How Effective is Your Email Marketing?

“Email is dead.” At least, you may have seen this dire (and incorrect) statement espoused by a few digital marketing “prognosticators” or even industry blogs. While it might seem inevitable that new communication technologies would eventually render it obsolete, email is still very much alive and kicking! 

Even with the rise of social media, mobile apps and text messaging, email remains a crucial digital communication channel, which is why email marketing can be one of the most effective ways to reach your audience and continually engage with them.

But how effective is your email marketing? To determine that, you need to start by defining and measuring your key email metrics.

5 Key Email Metrics and How to Measure Them

Email marketing metrics provide insight into how well your campaigns are performing, but only if you look at relevant ones. Start with standard engagement metrics, like open and click-through rates, but keep your overall business goals at the forefront of any success measurement. In short, did an email do what you needed it to do?

These five email metrics will give you a framework for making decisions on your email marketing strategy moving forward. For each of these, you can choose whether to compare only against yourself, over time, or against benchmarks for your industry.

1. Open Rate

Did your email subscribers open your email? The open rate gives you the percentage who did just that. Open rate indicates the effectiveness of your subject line, the name or email address of the sender and everything else in the “envelope” when your email lands in your subscribers’ inboxes. Email open rate is calculated by dividing the number of unique opens by the number of delivered emails and then multiplying by 100. A solid email open rate is generally 15-25%, but looking at industry benchmarks can give you an idea of what is a “good” open rate within your industry. 

2. Click-Through Rate

Did your email subscribers engage with your email? The click-through rate (CTR) helps answer that question. Click-through rates measure the percentage of email recipients who clicked any link within your email, whether in the body or footer or even a linked image. Determine the CTR by taking the number of unique clicks, dividing by the number of emails delivered and multiplying by 100. As CTR is a somewhat generic metric for gauging the performance of your email marketing, based purely on the volume of emails sent. Focusing on your click-to-open rate can provide a more detailed analysis of email effectiveness.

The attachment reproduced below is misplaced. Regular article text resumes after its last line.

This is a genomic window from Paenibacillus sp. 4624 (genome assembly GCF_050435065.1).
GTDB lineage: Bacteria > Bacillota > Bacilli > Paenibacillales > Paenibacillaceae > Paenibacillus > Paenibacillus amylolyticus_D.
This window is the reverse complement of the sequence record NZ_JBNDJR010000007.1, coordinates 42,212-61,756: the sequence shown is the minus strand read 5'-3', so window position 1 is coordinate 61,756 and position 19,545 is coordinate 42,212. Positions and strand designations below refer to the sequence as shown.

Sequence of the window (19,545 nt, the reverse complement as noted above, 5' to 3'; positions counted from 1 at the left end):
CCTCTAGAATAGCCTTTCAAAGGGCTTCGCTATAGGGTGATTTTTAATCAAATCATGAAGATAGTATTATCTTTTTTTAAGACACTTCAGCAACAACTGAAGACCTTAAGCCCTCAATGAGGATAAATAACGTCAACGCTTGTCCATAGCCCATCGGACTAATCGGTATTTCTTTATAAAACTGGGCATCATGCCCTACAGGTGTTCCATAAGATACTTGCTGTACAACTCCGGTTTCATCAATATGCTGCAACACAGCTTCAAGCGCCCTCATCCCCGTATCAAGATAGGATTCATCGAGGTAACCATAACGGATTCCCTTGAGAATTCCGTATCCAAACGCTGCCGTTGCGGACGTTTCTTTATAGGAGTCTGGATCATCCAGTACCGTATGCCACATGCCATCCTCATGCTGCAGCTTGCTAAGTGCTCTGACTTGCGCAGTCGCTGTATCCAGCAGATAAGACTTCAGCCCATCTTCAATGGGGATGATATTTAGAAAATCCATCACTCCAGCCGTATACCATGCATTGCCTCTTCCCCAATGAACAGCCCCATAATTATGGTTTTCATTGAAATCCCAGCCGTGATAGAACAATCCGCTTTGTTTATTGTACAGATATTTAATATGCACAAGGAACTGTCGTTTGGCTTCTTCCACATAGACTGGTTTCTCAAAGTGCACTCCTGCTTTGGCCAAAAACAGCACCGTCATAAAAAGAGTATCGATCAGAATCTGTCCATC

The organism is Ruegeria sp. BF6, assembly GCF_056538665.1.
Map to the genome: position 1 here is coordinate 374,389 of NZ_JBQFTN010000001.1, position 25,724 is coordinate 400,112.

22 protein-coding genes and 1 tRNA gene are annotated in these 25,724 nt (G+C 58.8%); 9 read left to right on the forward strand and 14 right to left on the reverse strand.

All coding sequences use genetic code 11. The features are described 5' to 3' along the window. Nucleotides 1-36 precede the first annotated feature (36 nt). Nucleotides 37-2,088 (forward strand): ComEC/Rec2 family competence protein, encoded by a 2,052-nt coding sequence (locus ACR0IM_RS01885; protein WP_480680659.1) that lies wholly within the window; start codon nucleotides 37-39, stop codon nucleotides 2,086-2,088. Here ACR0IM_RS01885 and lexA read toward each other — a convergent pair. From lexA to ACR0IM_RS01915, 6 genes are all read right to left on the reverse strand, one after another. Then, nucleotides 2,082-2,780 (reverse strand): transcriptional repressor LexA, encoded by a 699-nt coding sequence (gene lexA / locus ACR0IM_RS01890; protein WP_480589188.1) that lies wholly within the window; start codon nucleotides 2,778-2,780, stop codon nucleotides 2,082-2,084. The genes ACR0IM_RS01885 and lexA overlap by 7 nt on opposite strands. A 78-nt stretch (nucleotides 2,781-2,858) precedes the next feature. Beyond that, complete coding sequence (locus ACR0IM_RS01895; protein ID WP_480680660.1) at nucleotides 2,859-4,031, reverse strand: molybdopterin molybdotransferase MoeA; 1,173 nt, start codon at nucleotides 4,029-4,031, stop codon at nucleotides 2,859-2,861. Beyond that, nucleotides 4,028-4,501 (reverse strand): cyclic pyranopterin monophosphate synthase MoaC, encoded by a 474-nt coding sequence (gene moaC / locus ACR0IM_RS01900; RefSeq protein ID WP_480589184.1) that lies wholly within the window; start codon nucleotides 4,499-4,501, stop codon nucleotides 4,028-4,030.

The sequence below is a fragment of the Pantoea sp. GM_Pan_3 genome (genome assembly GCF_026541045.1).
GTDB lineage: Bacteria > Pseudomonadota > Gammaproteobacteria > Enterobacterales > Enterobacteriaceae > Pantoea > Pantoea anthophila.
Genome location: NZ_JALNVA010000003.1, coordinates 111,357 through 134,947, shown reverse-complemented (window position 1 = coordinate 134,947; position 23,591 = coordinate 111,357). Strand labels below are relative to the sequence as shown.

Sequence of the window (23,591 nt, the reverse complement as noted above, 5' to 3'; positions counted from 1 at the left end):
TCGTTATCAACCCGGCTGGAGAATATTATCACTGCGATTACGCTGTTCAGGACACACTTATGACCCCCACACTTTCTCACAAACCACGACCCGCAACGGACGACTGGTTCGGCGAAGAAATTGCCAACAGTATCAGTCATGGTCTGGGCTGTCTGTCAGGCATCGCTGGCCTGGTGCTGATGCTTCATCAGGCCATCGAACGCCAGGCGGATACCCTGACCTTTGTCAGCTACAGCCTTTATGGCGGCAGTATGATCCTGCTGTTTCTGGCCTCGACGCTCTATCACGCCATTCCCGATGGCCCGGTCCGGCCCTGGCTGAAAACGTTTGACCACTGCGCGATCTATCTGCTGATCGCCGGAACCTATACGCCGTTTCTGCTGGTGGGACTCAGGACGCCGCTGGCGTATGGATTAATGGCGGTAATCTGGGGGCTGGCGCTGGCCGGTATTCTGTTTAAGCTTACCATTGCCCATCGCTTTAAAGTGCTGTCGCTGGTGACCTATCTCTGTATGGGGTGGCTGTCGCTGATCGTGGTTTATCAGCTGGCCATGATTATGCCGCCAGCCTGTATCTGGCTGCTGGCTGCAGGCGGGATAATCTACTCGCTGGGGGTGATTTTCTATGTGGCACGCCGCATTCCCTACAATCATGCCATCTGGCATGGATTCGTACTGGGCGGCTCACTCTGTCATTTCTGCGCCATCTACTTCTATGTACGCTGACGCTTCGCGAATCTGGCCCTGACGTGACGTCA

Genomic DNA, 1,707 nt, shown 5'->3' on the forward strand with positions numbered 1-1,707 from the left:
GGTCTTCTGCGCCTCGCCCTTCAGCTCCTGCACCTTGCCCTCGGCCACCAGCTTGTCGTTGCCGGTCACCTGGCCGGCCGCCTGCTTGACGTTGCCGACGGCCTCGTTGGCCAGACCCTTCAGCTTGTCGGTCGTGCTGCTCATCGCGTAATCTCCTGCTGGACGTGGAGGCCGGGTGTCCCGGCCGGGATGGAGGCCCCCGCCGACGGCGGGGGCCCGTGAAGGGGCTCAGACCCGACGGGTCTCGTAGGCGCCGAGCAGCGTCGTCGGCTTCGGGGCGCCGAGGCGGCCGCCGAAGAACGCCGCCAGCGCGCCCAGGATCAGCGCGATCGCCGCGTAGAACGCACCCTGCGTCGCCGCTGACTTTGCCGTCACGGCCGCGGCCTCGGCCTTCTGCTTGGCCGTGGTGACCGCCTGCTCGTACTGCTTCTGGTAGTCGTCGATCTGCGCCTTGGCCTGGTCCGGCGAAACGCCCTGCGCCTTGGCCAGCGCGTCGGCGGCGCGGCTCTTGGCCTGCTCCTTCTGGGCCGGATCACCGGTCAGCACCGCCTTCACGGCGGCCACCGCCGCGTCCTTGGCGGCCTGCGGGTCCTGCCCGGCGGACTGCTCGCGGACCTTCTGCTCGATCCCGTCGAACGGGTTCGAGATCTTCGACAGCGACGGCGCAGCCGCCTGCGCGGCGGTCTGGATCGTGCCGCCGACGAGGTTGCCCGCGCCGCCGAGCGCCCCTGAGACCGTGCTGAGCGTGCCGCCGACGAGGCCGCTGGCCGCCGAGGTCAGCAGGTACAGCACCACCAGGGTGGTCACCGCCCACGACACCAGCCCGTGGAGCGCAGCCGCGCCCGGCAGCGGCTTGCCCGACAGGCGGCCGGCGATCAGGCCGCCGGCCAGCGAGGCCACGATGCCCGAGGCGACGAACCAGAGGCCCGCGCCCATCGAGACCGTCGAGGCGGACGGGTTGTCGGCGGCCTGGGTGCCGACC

3. Click-to-Open Rate 

Your click-to-open-rate (CTOR) tells you how many people opened your email and engaged with its content; it is the percentage of people who opened the email and clicked a link. Your email’s CTOR is determined by dividing the number of unique clicks by the number of unique opens and multiplying by 100. Unlike the CTR, which measures the email’s overall performance (how many clicks out of how many emails sent), the CTOR measures the effectiveness of the email content—did it drive your subscribers to action? The CTOR therefore provides greater insight into how valuable and relevant your email content is to your audience. 

4. Revenue Per Email 

Your emails are being opened, they’re sparking engagement, but are they generating revenue? Determine the revenue per email (RPE), sometimes referred to as revenue per recipient, by taking the total revenue generated by an email and dividing by the number of emails delivered. RPE measures the effectiveness of your emails at generating sales and is especially important for e-commerce companies hoping to generate direct sales.

5. Conversion Rate 

To determine whether email subscribers took the action you hoped for, look to your conversion rate—the percentage of subscribers that completed the desired action of the email. Your goal may have been for them to download a gated asset, sign up for a webinar, or upgrade from a free account to a paid subscription. The number of desired actions divided by the number of delivered emails multiplied by 100 gives you the conversion rate. What is a good conversion rate for email? That depends on your industry and audience and the actions you track.